Victor Theremin is a fictional character I created. I’m pretty sure I created him. Pretty sure. I think.
It started with an e-mail from someone doing an anthology. That’s the way I usually sell things these days -- I have a reputation. In this case it was James Palmer. His anthology was Voices for the Cure, it was to be released via Lulu at DragonCon, and all proceeds would go to the American Diabetes Association.
There would be no pay, but pay for short fiction is hard to come by these days. Besides, it was for charity, and was a chance for me to check how print-on-demand worked without shelling out any money of my own. All I had to do was come up with a story.
The problem was I didn’t have one. And the deadline was in few weeks.
Luckily, I’m me. The way I’ve lived for the last five decades, I’m in the habit of accumulating all kinds of weird stuff in my brain. I could say that’s from my extensive training to be a professional writer and artist, but it’s the just the way I amuse myself. And it does come in handy.
If I need a story, I grab some of this weird stuff, stitch it together, and hopefully (when zapped with enough energy), the monster comes to life. Then all I have to do is take notes on the havoc it wreaks upon the landscape.
I didn’t have much. There was a phrase, “Human sacrifice for fun and profit,” that I thought would make a good title. I also thought that Victor Theremin, the first commercially produced electronic musical instrument, would make a good character name. And I had just read Rudy Rucker’s collection Mad Professor, which had me thinking about the state of the art of science fiction and the Singularity issue.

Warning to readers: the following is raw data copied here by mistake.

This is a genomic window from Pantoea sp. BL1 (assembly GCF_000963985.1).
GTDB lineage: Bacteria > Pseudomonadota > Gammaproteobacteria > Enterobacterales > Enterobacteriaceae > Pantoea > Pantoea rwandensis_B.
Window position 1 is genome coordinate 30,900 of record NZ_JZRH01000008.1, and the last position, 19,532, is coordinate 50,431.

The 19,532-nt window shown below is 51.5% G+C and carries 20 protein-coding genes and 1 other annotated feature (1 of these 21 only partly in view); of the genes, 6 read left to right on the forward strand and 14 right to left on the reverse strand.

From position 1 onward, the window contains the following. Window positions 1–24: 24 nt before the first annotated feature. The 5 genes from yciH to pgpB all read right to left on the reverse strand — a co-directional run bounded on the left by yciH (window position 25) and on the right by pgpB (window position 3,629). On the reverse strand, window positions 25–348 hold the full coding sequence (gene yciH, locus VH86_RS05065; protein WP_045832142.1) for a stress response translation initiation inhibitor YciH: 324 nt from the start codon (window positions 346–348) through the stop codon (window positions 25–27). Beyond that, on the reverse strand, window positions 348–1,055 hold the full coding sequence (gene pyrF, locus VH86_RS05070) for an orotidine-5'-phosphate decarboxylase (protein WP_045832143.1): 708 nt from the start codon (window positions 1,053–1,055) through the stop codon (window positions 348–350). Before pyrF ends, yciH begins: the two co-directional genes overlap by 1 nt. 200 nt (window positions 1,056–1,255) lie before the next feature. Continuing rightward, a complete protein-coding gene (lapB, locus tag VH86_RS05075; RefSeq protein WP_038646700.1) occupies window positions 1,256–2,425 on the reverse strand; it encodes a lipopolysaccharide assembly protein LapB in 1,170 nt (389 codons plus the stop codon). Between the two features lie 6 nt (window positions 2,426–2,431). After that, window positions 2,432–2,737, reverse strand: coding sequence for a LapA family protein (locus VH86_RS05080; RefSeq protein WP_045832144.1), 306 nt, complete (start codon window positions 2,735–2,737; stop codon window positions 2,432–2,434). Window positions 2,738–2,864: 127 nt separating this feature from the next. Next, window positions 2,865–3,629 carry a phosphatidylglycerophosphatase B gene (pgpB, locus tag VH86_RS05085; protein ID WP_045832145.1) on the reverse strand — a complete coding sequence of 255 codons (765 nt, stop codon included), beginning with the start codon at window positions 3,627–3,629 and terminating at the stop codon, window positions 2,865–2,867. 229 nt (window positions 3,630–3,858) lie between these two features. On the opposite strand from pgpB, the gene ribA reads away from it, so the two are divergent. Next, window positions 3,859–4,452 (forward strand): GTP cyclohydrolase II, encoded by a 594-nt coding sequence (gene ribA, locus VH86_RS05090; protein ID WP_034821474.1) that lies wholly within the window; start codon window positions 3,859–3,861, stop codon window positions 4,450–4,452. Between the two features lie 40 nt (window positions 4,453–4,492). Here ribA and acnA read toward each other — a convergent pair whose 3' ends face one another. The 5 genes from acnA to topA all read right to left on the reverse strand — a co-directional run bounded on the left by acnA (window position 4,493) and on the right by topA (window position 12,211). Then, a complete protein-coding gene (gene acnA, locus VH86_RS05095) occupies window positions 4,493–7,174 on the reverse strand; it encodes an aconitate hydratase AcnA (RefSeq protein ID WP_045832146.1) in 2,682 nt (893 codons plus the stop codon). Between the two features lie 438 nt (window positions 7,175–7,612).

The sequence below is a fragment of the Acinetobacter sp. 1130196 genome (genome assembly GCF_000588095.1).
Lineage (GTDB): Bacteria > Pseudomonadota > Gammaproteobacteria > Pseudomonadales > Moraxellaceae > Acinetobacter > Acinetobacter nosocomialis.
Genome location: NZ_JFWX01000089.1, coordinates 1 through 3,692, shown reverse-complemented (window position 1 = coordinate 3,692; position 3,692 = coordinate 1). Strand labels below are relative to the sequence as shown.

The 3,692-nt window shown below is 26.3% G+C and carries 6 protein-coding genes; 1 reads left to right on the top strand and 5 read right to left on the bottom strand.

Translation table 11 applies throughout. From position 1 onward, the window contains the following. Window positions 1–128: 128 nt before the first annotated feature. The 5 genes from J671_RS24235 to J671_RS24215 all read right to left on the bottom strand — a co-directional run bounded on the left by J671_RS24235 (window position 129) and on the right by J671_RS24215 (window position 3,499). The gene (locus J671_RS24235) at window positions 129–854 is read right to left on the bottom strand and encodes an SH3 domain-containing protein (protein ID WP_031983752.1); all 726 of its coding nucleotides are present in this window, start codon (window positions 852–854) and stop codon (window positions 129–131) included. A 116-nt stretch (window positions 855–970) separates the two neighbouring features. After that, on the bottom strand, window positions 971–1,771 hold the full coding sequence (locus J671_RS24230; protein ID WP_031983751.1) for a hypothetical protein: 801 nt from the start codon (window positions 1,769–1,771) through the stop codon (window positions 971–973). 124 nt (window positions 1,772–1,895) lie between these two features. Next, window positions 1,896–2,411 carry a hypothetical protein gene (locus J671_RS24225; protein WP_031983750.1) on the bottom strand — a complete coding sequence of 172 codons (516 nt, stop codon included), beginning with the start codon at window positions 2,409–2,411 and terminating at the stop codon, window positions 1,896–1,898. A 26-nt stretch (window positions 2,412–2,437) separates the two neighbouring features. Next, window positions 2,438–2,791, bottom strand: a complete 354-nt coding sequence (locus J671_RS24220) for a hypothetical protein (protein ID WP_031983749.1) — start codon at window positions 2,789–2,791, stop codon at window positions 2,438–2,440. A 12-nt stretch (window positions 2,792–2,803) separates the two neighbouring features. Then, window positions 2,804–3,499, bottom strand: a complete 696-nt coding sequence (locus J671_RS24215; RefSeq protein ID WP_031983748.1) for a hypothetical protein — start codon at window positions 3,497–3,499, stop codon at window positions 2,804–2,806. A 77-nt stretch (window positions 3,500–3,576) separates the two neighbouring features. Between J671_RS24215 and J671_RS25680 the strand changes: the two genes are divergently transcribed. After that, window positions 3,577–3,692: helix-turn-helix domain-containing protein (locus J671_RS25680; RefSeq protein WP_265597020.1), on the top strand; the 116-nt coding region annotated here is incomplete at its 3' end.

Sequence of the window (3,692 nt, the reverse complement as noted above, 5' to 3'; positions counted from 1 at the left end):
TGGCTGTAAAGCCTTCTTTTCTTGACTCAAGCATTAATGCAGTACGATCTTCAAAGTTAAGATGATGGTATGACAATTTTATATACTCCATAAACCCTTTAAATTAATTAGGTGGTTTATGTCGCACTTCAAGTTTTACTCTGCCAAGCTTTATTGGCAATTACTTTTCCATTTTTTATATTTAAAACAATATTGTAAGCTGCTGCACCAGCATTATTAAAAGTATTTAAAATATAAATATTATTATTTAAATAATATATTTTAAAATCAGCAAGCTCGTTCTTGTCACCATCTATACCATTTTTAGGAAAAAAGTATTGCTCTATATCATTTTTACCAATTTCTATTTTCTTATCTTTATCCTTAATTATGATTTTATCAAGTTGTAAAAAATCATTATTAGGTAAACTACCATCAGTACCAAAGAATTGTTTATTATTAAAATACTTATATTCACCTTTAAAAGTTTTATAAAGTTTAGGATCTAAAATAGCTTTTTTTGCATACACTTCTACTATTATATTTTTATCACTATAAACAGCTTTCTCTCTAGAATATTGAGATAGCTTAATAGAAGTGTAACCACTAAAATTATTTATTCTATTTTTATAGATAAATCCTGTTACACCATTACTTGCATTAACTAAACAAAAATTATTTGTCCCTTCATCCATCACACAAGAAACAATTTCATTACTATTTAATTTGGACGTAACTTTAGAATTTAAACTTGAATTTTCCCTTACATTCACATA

And it worked. After coming up with an opening line, I started writing without any real idea of where it would go. The monsters from my id came out to play. In a few days I had a story.
As I’ve often told Em, “Short stories are like a bout of the flu -- novels are like demonic possession.”
I felt good, like I had pulled off what I had heard Ray Bradbury and Harlan Ellison brag about decades ago.
James liked the story and put it in the anthology. You can still buy it and read it.
The bizarre thing is, Victor Theremin had taken on a life of his own. I first envisioned him as being like Kilgore Trout, but he’s turned out to be more like Raoul Duke, saying dangerous things that should be said, but that are too out there to really be anybody’s opinion.
I’ve written more about him. I can’t seem to help it. I even sold another story about him.
I’m not sure who’s in control here. Maybe, in an alternate universe, Victor Theremin is writing about Ernest Hogan.
Isn't that how it always works? I very seriously suspect that Edgar Harris is currently working on developing a screenplay about me, without realizing that I'm not necessarily fictional.ReplyDelete
Sometimes I've thought that my life would be the weirdest novel ever . . . maybe it is . . .ReplyDelete
This is crazy! I've been telling Chicanos I know about Cortez and how timewise it could be the best Chicano SF written, whether or not the author considered himself such, and there you are with a Bloga comment. Alive and walking around, like my good friend Ed Bryant. Or maybe really alive.ReplyDelete
I'll have to check out your recent shorts.
I do some SF, mostly the published kind.
That's it for now. I got papers to grade, grades to enter and moms I gotta make cry. Will check your blog more later.
And a new Victor Theremin story has gone live at DayBreak Magazine: "ReplyDelete
Hindenburg's Vimana Joyride".
Ernesto: did you get my email?
Somehow I didn't get the email -- I think. Just got back from a local convention, where I talked about SHINE. Still trying to sort things out at get ready to go roadtripping back to some of the places where "Hindenburg's Vimana Joyride" takes place. Too much has been happening lately. The future is dogging my tracks.ReplyDelete
I'll resend the email later tonight. First to quickly get some shopping done before everything closes around here.ReplyDelete
(if Blogger will let me post this: I've already tried twice)